Augustus Humbert was appointed United States Assayer of Gold in San Francisco. Humbert joined Kellogg in the firm of Kellogg & Humbert in April 1855. The firm operated in San Francisco as an assaying and coining concern.

When the San Francisco Mint was first established in April 1854, production was hampered by shortages of alloy and parting acids. The facility was not able to satisfy the need for coinage.

Kellogg & Humbert helped offset the shortfall, primarily by issuing gold $20 coins until the end of 1855, when the federal Branch Mint was fully operational.

Kellogg and Humbert dissolved their partnership in 1860.

The San Francisco assaying firm of Henry Hentsch is represented by one bar in the new finds — No. 3225, 119.45 ounces, 873 fine, $2155.65. Assay chips appear to have been cut from the lower left and upper right corners of the bar.

The Swiss-born Hentsch began his assaying operations soon after arriving in San Francisco on May 31, 1854. His firm eventually evolved into the San Francisco branch of the Swiss-American Bank.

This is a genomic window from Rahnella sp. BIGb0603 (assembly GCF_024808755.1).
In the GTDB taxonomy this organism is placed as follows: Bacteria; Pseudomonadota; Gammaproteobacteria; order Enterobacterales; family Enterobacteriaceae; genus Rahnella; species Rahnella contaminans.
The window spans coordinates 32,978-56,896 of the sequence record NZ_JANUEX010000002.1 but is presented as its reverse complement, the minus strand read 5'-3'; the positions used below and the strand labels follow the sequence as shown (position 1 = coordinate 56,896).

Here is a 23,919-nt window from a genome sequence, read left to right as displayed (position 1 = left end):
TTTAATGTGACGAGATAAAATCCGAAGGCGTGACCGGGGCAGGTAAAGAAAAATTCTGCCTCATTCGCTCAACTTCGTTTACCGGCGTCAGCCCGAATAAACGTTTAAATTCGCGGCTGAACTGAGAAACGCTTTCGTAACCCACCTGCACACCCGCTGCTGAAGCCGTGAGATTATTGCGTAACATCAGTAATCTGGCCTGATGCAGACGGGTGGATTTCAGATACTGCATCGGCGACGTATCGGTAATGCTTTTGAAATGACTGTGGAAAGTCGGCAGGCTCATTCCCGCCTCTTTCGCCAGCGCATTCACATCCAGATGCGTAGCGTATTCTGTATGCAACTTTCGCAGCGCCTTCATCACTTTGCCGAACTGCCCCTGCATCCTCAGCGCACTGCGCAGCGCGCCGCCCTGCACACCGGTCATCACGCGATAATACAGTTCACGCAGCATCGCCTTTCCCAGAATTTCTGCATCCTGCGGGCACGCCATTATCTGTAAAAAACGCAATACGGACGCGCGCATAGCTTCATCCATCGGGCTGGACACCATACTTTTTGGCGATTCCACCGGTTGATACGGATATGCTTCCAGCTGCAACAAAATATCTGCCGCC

Also represented by only one bar is the assaying firm of Justh & Hunter, which had locations in San Francisco and Marysville.

The firm’s newly recovered bar is stamped twice with the company’s hallmark. Other details are the serial number, No. 9483; weight, 313.54 ounces; fineness, 89X (the final digit is obscured by encrustation); value, $5774.96.

All of the stamped details are punched in horizontally on the rectangular Justh & Hunter bar.

Emil Justh, a lithographer in his native Hungary, arrived in San Francisco on Nov. 15, 1850, settling up a short-lived business that included lithography before joining local assaying operations.

Justh partnered in 1855 with Solomon Hillen Hunter for the purpose of assaying gold.